The Sonoma County sheriff’s deputy must face a civil jury trial over whether he used excessive force in shooting a 13-year-old boy as he walked down the street carrying a toy assault rifle, a federal appeals court ruled Friday.
The 9th U.S. Circuit Court of Appeals upheld a trial judge’s finding that Sgt. Erick Gelhaus must face trial on potential liability for claims of use of excessive force by the family of Andy Lopez.
The three-judge panel held 2-1 that evidence suggests Gelhaus killed Lopez as he stood on a sidewalk holding a replica assault rifle as it was pointed down at the ground. Gelhaus shot the youngster without warning him deadly force would be used and without seeing any aggressive behavior.
“A reasonable jury could find that Gelhauss’s use of deadly force was not objectively reasonable,” wrote judge Milan Smith, joined by Judge Richard Clifton.
Lopez was shot in October 2013. Gelhaus and his partner Michael Schemmel were on a routine patrol in an area known for gang activity.
Prior to the shooting, a driver witnessed Lopez walking with what looked like an AK-47 and thought it was a child. As the driver approached Lopez from about 50 feet away he saw it and thought it “looked fake,” according to the court. He did not feel threatened and did not report Lopez.
During the officers’ patrol they spotted Lopez with the rifle and pulled the patrol car to 45 feet away, parked at a 45-degree angle and Gelhaus got out, crouching behind the car door, pistol drawn and ordered Lopez to drop the gun.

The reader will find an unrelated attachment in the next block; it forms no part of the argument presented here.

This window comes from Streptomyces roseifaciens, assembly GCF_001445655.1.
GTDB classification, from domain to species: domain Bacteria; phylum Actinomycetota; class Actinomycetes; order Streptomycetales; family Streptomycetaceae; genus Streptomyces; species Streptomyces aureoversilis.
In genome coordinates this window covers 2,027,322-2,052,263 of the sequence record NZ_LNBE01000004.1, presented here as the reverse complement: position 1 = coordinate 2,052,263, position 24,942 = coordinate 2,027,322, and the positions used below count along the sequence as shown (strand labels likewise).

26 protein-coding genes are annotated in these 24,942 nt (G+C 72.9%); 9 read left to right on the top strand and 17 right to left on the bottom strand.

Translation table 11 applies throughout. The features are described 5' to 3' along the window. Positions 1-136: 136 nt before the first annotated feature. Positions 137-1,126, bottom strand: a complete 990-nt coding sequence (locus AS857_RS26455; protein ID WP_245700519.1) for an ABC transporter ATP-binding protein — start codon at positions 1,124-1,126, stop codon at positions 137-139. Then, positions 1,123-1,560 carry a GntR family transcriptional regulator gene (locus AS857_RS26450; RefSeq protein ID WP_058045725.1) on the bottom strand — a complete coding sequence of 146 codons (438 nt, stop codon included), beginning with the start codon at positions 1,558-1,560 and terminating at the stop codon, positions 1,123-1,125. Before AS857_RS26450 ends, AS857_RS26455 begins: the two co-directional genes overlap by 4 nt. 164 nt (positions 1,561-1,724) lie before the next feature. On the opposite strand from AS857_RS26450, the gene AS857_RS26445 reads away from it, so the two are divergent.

Lopez, who had continued walking, was now roughly 65-feet away and turned in the direction of the officers. At that point stories diverged. Lopez rotated his body and the officers say they saw the weapon come around and the barrel coming up. At that point Gelhaus fired eight shots in rapid succession. Seven hit Lopez.
It was only after the officers approached Lopez that they saw the gun was made of plastic and designed to replicate an AK-47 but did not have an orange tip at the end of the barrel, indicating it was a toy.
The Lopez family sued and a trial judge refused to dismiss the lawsuit or grant Gelhaus immunity from prosecution.
In dissent, Judge Clifford Wallace said it is understandable that the family wants to hold Gelhaus liable in this tragic case. But case law requires that it was clearly settled that shootings in similar circumstances have been found unreasonable. No such case law existed at the time of the Lopez shooting in 2013, Wallace said. He found that Gelhaus should have been given qualified immunity.
Case: Estate of Lopez v. Gelhaus, No. 16-15175